Face Death Without Leaving Home!
Photo by Heather SwaimI flew Seahawks in Desert Storm, have climbed mountains on several continents, run 50-mile races through the Mojave because I can, almost died in Arizona a few weeks ago, watched a man drop dead on a snow-covered Mexican peak, just bought a house 10,000 feet up the Rockies—and still find adventure and beauty in Orange County. Although OC is pretty much house-house-house-Home Depot-house-apartment complex-freeway-Dippity Donuts, a few open spaces remain, among them one of my favorites, Trabuco Canyon. While walking or riding under its thick canopy of oak, treated to the scent of laurel and sage, I can nearly forget the Taco Bells and nail salons not more than 10 miles away. The area feels remote and wild, and Trabuco Trail—which climbs 5.8 miles from the canyon floor to the Main Divide—leads through some of Southern California's most beautiful ecosystems: the creek's lush riparian habitat gives way to sun-drenched, sage-covered slopes and, eventually, alpine stands of Coulter pine and Douglas fir. Tight switchbacks, numerous creek crossings and varied trail conditions make this a favorite of outdoor athletes. It has become a staple of local endurance events—it's the final, thrilling descent of the Vision Quest mountain bike race and a section of the demanding San Juan Trail 50K trail run.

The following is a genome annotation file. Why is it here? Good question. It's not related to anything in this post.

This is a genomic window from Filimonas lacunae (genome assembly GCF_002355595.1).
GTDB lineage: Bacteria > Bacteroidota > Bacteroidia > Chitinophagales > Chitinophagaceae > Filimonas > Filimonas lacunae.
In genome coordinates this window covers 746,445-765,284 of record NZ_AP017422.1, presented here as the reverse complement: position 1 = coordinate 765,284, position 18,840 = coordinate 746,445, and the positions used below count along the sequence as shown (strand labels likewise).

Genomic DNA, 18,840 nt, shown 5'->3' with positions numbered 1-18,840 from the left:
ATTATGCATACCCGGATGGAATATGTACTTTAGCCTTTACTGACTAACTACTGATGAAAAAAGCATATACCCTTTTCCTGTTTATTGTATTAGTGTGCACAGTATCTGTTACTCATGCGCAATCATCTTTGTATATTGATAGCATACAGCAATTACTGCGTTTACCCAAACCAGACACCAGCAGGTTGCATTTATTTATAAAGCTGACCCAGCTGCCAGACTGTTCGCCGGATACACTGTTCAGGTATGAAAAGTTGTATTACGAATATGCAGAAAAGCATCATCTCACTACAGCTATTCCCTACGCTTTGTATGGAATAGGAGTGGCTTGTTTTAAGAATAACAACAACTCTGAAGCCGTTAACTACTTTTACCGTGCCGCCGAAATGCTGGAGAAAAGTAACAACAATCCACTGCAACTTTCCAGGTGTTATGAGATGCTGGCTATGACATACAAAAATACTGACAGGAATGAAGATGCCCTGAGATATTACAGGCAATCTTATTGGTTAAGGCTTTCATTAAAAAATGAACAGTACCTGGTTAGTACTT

The single-track trail begins at the end of Trabuco Creek Road. At 1.7 miles, stay right at the intersection with West Horsethief Trail and climb to the Main Divide. Enjoy the view on both sides of the Main Divide, then retrace your route to the trailhead. Access the trailhead via Trabuco Creek Road, a rough dirt road that heads north from the intersection with Live Oak Canyon Road (near O'Neill Regional Park). Park at the Holy Jim Canyon turn-off (4.7 miles, just past the fire station) or at a small parking area one mile farther up Trabuco Creek Road.
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